Monday 20 May 2013
Q: Is the BBC refusing to prosecute celebrities or high profile evaders who object to the licence fee on principle while prosecuting ordinary citizens?
A: No. TV Licensing does not distinguish in any way between one type of licence evader and another. Everyone – no matter what they do for a living or what views they hold – runs the risk of prosecution if they break the law by watching TV without a licence.
We can confirm that we do prosecute people who object to the licence fee in principle.
Evasion is unfair to the honest majority of the public who pay their TV Licence.
Q: When do you need a licence? Do you need one for watching TV using an iPlayer?
A: You need a TV Licence to watch or record TV programmes as they are being shown on television, irrespective of what channel you're watching, what device you are using (TV, computer, laptop, mobile phone or any other), and how you receive them (terrestrial, satellite, cable, via the internet or any other way).
You do not need a TV Licence if you are watching TV after it has been shown on television, eg TV programmes downloaded or streamed after broadcast.
Q: How do you obtain information for enforcement purposes about people watching online?
A: TV Licensing's database of almost 30 million UK addresses is the main tool we use to catch evaders. Our enquiry officers also have access to detection equipment.
We never release detailed information about our detection methods as it might undermine the effectiveness of our enforcement operation by giving useful information to people who are trying to evade the licence fee.
There is no separate enforcement policy regarding people using their computers, laptops or any other device to watch TV. It forms part of our normal enforcement operation and TV Licensing has caught evaders watching television online.
Q: What is the law on watching online?
A: The legislation governing TV Licensing already encompasses the licensable requirements for equipment such as laptops, PCs and mobile phones, when used to watch TV programmes as they are broadcast.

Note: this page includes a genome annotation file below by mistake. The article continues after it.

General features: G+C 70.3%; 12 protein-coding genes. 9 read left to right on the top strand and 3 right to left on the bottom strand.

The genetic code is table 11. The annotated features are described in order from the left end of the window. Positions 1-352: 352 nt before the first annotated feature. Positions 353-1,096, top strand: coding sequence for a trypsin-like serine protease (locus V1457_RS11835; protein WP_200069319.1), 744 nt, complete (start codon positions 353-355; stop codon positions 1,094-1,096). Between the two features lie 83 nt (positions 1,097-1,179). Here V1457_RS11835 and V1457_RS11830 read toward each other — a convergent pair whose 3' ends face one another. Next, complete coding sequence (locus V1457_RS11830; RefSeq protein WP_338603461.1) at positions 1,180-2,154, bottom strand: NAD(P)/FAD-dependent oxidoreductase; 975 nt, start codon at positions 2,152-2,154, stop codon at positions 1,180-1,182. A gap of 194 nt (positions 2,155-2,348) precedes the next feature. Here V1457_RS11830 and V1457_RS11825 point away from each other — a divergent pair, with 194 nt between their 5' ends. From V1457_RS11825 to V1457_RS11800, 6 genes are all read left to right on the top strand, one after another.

Anyone caught watching or recording TV programmes without a valid licence risks prosecution in a magistrates court and a fine of up to £1,000.
You cannot be imprisoned for TV Licence evasion although you can be imprisoned for non payment of a fine imposed by the court.
Q: So do people need to buy an extra TV Licence if they watch TV online as it is being broadcast?
A: No. More than 97% of UK households already have TV sets (according to BARB) and estimated licence fee evasion is very low. So the vast majority of people watching TV on computers or mobiles will be covered by the TV Licence they already have.
Q: Recent press reports have alleged that mostly impoverished non-payers are prosecuted every year. Is this true?
A: As far as we aware there is no official breakdown available of the socio-economic breakdown of those prosecuted for TV licence evasion. So we are unsure on what information this assertion is based on. We do know that evaders come from all walks of life as demonstrated by the table below.
The BBC does not believe that the simulcasting of our channels online will in any way make the BBC licence fee less viable.
The evasion rate is very low at 5.3% so there is no evidence that consumption by devices other than televisions is leading people to stop paying their Licence Fees.
More than 97% of households currently have a TV and so the vast majority of people watching on computers or mobiles at home will be covered by the TV licence they already have.
In addition, since 2004 TV ownership has grown by over a million sets (2004 – 25.2 million; 2010 – 26.8 million). This does not indicate a future where viewers are only consuming TV on a laptop or mobile.
We want to offer our audience more choice around where and how they access our range of services but we fully expect this to supplement, rather than replace, viewing via traditional television.
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